Luton Hoo’s hopes of hosting Ryder Cup move a step closer
Plans to host the Ryder Cup at Luton Hoo Hotel, Golf and Spa in Bedfordshire have moved a step closer following a decision made at the highest level of government.
Luton Hoo Hotel, Golf and Spa’s proposal to build a new championship course on it property was approved by Central Bedfordshire Council in June last year. The hotel’s owners, Arora Group, said it wanted to be able to host the matches in either 2031 or 2035.
Lee Rowley, Minister for Planning and Building Safety, said the government would not require the application to be called in for a further planning inquiry, which means the planning permission granted by the council stands, paving the way for the existing golf course to be extended and remodelled, as well as the building of a new clubhouse and office.
Luton Hoo currently has an 18-hole golf course but wants to replace it with a more challenging layout worthy of hosting the Ryder Cup, which can also accommodate more spectators.
Surinder Arora, founder and chairman of the Arora Group, which bought the hotel in 2021, commented: “Our acquisition of Luton Hoo Hotel, Golf and Spa was always with the intention to curate a luxury leisure and hospitality experience on the existing estate. We want to continue building on the already rich history of Luton Hoo and to ensure that any future investment into the estate will bring economic benefit to Bedfordshire and surrounding areas.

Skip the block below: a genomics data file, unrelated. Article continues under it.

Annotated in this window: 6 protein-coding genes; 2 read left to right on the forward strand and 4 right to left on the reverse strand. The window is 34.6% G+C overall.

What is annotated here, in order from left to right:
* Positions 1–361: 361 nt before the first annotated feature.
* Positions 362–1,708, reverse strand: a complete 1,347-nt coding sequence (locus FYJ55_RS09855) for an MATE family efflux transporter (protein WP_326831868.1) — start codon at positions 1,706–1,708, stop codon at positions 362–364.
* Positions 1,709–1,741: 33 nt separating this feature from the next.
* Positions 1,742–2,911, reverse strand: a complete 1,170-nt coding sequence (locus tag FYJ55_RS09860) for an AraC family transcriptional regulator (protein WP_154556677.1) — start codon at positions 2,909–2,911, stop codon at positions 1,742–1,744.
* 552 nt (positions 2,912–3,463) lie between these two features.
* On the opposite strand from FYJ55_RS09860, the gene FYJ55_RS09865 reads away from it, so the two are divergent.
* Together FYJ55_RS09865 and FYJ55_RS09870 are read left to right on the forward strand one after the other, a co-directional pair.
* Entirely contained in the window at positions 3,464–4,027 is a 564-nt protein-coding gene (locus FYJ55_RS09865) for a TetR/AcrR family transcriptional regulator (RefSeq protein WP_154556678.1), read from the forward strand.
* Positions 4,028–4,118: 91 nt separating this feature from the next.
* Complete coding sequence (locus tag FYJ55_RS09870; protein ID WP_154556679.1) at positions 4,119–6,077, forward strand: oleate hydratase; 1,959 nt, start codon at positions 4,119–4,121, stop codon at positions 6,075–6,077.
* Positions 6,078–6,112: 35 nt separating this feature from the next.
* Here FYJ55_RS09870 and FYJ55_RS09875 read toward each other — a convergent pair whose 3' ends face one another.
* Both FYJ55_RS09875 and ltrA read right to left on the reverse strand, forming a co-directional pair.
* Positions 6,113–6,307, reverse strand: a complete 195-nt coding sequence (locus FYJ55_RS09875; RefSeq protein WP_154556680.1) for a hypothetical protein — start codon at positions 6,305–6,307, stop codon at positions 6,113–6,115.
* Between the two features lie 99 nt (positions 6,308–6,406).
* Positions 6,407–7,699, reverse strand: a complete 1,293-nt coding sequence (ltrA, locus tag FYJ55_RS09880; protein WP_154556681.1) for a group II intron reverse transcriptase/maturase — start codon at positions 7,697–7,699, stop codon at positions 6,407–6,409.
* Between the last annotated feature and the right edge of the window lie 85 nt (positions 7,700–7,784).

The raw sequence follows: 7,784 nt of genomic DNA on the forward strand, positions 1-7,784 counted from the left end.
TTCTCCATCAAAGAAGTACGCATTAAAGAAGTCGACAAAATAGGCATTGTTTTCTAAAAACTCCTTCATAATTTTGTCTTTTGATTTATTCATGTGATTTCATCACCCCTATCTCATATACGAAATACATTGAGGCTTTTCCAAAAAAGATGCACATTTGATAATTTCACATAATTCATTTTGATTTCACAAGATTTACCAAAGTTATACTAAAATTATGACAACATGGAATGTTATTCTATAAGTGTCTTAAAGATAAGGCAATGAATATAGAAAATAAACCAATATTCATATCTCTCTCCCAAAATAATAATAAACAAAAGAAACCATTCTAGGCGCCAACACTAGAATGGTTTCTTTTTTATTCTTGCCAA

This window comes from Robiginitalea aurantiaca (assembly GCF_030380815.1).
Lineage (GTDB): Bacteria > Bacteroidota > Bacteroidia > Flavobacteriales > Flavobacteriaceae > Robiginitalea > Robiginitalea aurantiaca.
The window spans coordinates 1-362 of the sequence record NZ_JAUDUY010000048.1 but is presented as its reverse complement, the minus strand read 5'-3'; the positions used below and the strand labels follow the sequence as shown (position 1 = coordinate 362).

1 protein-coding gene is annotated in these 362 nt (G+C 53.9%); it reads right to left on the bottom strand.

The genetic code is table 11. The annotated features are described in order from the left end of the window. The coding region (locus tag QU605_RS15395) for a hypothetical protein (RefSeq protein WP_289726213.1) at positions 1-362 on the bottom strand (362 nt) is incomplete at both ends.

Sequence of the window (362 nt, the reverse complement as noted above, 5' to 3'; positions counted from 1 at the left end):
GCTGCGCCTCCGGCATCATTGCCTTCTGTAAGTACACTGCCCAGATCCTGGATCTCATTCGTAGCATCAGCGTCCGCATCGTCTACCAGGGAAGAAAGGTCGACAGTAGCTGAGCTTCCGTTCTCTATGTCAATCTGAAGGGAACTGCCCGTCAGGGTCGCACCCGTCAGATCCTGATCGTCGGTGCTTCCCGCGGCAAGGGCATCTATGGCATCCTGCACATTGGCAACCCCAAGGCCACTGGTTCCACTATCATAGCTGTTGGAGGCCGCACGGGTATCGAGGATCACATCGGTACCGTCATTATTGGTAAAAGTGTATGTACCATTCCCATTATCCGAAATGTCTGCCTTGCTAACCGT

“Hosting the Ryder Cup, potentially in either 2031 or 2035, would raise the profile of the area to a global audience and the opportunity to bid to host a Ryder Cup at Luton Hoo is a very real and realistic ambition. The government’s decision not to call in the application is great news and a further step towards realising our ambition.”
It is understood that Arora has been in talks with Gary Player and Justin Rose to be involved in the design of the new course, although there is no confirmation that either has been officially commissioned.
Objections to the building of a new course have been lodged by Historic England and the Garden Trust, while councillors from Central Bedfordshire said the potential benefits to the area ‘outweighed any potential harm to the green belt’.